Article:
Institut für Höhere Studien (IHS), Wien
Institute for Advanced Studies, Vienna

Reihe Transformationsökonomie / Transition Economics Series No. 5
March 1999

View full text: te-5.pdf

The Limits of Discipline
Ownership and Hard Budget Constraints in the Transition Economies

Roman Frydman, Cheryl Gray, Marek Hessel, Andrzej Rapaczynski
 

Roman Frydman
Department of Economics
New York University, New York, NY 10003, U.S.A.
Phone: +1/212/998-8967
Fax:     +1/212/995-4186
E-mail: frydmanr@fasecon.econ.nyu.edu

Cheryl Gray
The World Bank
1818 H Street, NW, Washington, DC 20433, U.S.A.
Phone: +1/202/473-9188
Fax:     +1/202/522-3237
E-mail: cgray2@worldbank.org

Marek Hessel
Fordham University School of Business
New York, NY 10023, U.S.A.
Phone: +1/212/636-6214
Fax:     +1/212/765-5573
E-mail: hessel@fordham.edu

Andrzej Rapaczynski
Columbia University School of Law
New York, NY 10027, U.S.A.
Phone: +1/212/854-3421
Fax:     +1/212/854-7946
 

Institut für Höhere Studien (IHS), Wien  
Institute for Advanced Studies, Vienna
The Institute for Advanced Studies in Vienna is an independent center of postgraduate training and research in the social sciences. The publication of working papers does not imply a transfer of copyright. The authors are fully responsible for the content.
 

Abstract

This paper, based on a large sample of mid-sized manufacturing firms in the Czech Republic, Hungary, and Poland, examines differences in the behavior of state and private companies in short-term credit markets in transition economies. The study offers three main conclusions. First, we find that state enterprises represent a higher credit risk both because of their inferior economic performance and because of their lesser willingness or propensity to meet their payment obligations. Second, the brunt of the state firms' lower creditworthiness is borne by their state creditors, as state enterprises deflect the higher risk away from private creditors. Third, this transfer of risks from private to state creditors is possible because state creditors impose significantly "softer" financial discipline on state firms. Inasmuch as such softness may reflect unwillingness to accept a likely demise of a large number of state firms that are in principle capable of successful restructuring through ownership changes, we conclude that the imposition of financial discipline is not sufficient to remedy ownership and governance-related deficiencies of corporate performance.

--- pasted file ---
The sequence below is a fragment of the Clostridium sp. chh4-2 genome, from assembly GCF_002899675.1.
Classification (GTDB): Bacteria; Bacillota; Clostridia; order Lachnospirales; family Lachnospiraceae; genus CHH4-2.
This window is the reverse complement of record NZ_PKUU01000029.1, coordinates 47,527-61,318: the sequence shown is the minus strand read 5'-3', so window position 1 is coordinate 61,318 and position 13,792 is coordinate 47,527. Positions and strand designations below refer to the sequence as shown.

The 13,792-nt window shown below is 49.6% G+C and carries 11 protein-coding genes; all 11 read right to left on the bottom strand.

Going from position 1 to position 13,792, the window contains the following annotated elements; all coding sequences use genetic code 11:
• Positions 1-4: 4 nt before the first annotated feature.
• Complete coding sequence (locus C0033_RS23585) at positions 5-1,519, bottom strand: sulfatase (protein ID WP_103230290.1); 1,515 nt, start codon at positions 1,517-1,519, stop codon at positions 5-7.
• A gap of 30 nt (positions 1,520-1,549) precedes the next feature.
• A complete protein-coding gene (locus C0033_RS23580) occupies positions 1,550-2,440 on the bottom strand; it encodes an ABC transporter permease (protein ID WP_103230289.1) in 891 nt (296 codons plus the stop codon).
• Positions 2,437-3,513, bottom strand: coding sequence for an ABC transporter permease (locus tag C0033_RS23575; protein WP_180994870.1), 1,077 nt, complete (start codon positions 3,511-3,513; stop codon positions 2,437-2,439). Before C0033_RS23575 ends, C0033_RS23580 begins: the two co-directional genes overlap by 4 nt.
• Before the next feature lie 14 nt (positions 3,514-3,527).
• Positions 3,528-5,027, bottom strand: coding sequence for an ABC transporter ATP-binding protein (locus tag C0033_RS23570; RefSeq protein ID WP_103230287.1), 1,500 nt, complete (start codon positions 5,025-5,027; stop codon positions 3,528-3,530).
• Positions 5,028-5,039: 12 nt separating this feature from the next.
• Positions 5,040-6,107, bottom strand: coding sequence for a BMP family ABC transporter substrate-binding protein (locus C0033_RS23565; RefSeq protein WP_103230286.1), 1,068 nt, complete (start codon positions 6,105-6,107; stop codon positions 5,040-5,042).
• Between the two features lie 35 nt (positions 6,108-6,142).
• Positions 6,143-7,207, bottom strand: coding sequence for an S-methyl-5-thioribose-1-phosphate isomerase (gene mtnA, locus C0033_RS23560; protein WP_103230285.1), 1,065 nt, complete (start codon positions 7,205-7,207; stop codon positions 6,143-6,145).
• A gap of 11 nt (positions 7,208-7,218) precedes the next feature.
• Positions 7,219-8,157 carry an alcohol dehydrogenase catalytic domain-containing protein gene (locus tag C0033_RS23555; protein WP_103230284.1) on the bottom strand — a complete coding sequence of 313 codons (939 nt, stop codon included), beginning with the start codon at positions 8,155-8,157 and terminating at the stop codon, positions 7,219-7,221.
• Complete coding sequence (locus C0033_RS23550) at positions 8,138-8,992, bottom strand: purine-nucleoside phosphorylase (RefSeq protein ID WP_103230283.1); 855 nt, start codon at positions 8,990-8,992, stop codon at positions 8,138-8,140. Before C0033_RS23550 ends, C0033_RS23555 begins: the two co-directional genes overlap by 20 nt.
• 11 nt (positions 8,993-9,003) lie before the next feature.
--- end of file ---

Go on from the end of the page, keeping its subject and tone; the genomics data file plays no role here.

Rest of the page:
Keywords
Ownership; financial discipline; performance; transition

JEL Classifications
G32, P17, P27, P31

Comments
The authors would like to thank Joel Turkewitz for his contributions to the design and implementation of the survey instrument and Mihaela Popescu for her extraordinary assistance in the analysis of the data. The authors also thank Sarbajit Sinha for computer support in the initial stages of research. Helpful conversations with, and comments from, Marvin Chirelstein, Stijn Claessens, Simeon Djankov, William Greene, Glenn Hubbard, and Mark Roe are also gratefully acknowledged.
The authors are grateful to the CEU Foundation, the Open Society Institute and the World Bank for supporting research on this paper. CV Starr Center for Applied Economics at New York University has provided additional support for Roman Frydman's research. None of these institutions are responsible for the opinions expressed in this paper.
 

Contents

I.       Introduction   1
II.      Ownership, Performance, and Credit Areas: An Overview   4
III.     Measurement and Evaluation of Debtors' and Creditors' Behavior   7
IV.    Ownership, Revenue Performance, and Creditworthiness   11
V.     Creditor Behavior and the Developing Credit Markets in the Postcommunist Transition   21
VI.    Long-term Debt   26
VII.   Conclusions   28
References   29
Appendix A: Sample Description   31
Appendix B: Regression Estimates with the Revenue Performance of State Firms Evaluated over 1990-93   35